You can skip this step in ADB if you’re using an app like Package Name Viewer to get the names of the packages on your phone.
4. Execute the command to delete the package
Finally, you just need to execute the command to delete the packages. The command to delete packages from your phone is “pm uninstall -k –user 0 package.” So to delete youtube you’d use “pm uninstall -k –user 0 com.google.android.youtube.”
If deleting bloatware from your Android device using ADB still seems daunting, check out this video from Chris Titus Tech. He explains the issues with bloatware, how to install ADB, and how to uninstall bloatware apps using ADB.
Rooting Your Phone and Becoming a Superuser
The other way you can remove bloatware from your Android phone is to become a superuser and root your phone. “Superuser” refers to a user who has complete control of the inner workings of their technology. It’s possible to become a superuser with almost any technological device, but doing so may require breaking through the safeguards that manufacturers put in place to prevent you from becoming a superuser.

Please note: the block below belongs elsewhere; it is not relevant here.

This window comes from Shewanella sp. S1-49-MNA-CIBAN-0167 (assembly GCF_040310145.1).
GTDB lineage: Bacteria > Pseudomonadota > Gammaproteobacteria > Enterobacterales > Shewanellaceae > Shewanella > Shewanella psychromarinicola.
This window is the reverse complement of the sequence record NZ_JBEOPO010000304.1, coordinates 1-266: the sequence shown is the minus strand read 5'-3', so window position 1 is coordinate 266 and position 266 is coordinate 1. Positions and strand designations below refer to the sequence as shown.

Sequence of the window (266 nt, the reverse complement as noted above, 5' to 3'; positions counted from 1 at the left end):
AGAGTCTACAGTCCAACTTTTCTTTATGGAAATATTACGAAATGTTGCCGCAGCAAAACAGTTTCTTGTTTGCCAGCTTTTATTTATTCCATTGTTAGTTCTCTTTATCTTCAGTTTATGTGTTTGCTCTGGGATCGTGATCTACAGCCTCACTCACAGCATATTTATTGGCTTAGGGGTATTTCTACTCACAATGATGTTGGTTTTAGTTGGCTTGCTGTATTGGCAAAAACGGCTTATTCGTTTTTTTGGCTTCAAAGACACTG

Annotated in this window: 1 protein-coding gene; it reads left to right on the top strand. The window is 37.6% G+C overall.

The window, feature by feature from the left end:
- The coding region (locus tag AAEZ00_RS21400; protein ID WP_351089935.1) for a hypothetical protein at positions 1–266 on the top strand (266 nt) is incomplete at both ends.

It’s crucial to mention that when you become a superuser on most phones, it voids the warranty of the phone. Since becoming a superuser typically requires you to break through the phone’s built-in security features, doing so is typically a violation of your user agreement and voids your phone’s warranty.
Rooting your phone also prevents the phone from updating. This includes security updates. So you’ll need to be vigilant about your online activity and you should install an anti-virus software on your phone to protect yourself.